This was a fun project, as I really only do portraits and figure work.   So all of the architecture, landscape, interiors, etc., was all new territory for me.  Also, the palette was very limited (white, black, yellow ochre, and burnt sienna), when I typically use a lot of color.  The black became my blue, mixing with yellow ochre for the green.  And the burnt sienna became my red.
Thanks for the opportunity, Sam and Tris!  It was really fun!

Tuesday, August 25, 2015

Art in the Summer

 My sis setup some art classes in her backyard for me to teach this summer.  We just did one hour per class, once a week for a month.  I think, between the two classes, we had about 28 kids, ranging in age from 3 to 15.
We focused on watercolor, beginning with technique, and then moving on to projects which taught some basic art/design principles.  Teaching kids like this was definitely a new thing for me--a lot of work--but I learned a lot.  I was surprised by how much the skill and attention span varied from one kid to the next, seemingly regardless of age.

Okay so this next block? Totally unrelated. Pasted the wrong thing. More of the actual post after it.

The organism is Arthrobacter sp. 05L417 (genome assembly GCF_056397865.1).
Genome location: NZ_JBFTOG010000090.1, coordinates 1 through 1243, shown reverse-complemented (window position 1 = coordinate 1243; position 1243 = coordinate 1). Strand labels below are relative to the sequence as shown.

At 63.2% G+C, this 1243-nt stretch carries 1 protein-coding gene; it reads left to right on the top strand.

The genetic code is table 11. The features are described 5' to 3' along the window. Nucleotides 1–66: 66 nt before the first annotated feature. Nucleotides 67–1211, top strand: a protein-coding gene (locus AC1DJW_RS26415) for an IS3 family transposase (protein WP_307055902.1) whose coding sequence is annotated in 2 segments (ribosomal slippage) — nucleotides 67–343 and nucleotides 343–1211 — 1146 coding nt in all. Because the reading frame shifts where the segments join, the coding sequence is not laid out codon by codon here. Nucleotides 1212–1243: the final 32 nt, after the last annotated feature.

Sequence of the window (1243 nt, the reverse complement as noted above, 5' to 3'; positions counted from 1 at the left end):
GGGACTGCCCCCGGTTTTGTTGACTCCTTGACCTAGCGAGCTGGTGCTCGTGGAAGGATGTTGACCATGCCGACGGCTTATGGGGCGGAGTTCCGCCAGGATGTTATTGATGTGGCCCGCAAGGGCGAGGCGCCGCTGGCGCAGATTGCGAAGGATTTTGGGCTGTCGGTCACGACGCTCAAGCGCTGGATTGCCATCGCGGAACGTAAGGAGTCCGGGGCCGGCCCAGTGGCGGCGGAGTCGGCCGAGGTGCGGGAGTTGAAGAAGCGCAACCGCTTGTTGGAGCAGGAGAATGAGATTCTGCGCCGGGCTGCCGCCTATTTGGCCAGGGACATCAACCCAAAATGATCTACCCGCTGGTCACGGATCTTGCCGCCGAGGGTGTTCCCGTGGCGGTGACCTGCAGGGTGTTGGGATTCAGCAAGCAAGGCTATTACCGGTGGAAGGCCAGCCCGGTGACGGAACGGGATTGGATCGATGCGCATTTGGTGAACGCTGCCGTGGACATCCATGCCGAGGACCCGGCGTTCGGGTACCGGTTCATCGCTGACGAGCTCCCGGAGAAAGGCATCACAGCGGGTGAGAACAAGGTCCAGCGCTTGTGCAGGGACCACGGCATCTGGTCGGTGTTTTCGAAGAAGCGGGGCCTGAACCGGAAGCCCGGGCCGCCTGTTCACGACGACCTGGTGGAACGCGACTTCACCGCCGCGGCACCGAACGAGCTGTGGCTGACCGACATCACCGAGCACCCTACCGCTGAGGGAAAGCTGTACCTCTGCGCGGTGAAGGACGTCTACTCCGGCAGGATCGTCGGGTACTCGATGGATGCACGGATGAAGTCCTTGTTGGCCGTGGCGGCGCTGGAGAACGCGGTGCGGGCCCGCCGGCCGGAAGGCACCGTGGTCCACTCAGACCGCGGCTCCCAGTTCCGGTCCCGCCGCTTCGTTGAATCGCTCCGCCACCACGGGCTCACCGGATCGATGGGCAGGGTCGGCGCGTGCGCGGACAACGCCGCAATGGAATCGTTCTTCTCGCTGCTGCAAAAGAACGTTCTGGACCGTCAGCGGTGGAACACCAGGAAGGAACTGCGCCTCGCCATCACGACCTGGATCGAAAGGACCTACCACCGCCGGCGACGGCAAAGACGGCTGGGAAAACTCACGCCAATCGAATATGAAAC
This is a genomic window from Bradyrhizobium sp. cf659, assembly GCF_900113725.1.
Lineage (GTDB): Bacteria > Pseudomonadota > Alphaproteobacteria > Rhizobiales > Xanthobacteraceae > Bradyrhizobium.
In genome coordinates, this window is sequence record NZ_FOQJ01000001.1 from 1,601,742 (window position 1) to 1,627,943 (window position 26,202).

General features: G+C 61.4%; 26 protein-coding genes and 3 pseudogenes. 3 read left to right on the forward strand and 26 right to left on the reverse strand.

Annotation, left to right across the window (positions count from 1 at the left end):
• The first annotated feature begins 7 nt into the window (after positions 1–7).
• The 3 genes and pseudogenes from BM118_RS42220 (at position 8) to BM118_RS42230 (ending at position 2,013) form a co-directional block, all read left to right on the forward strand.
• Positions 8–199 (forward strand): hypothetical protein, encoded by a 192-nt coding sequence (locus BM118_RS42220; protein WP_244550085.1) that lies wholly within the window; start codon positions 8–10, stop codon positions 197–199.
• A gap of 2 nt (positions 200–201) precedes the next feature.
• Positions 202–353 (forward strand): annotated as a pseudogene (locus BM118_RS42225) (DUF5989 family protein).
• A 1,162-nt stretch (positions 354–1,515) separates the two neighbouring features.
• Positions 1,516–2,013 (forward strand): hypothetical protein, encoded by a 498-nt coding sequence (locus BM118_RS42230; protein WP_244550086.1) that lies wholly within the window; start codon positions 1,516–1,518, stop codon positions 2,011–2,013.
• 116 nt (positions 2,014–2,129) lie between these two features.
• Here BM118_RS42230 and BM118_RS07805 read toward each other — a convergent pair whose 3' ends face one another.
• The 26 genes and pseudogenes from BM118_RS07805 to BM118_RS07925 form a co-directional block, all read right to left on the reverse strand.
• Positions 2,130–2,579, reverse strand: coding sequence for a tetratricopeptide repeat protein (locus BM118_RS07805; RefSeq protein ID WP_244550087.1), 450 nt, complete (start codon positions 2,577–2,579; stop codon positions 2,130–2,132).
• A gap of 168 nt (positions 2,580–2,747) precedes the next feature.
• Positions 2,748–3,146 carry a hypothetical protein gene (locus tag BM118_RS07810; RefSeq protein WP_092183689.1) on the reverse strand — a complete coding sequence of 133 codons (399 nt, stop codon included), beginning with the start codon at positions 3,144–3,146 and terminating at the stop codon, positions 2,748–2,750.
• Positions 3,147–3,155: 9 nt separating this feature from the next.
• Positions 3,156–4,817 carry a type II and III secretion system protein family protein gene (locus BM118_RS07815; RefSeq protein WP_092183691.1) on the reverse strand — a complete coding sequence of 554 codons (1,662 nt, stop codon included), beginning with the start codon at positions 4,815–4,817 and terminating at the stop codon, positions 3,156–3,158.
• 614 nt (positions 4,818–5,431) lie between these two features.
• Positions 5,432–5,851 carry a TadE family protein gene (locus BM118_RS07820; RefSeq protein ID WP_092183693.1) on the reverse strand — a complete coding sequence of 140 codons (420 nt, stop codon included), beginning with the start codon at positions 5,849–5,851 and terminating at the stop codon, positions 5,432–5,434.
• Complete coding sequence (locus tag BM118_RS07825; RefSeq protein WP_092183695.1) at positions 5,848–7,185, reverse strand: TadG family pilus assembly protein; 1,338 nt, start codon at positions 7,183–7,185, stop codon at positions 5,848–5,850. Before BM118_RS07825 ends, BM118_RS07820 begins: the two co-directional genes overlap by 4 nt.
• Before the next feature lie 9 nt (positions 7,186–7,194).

One of our projects was this receding islands piece, based on a work by one of my favorite illustrators, Jon Klassen.  We were able to use the texture techniques from a previous lesson, while also learning about distance, atmosphere, foreground/background, warm/cool, gradation, etc..  SO many good things about this lesson, but I really needed two hours to teach it, instead of just one.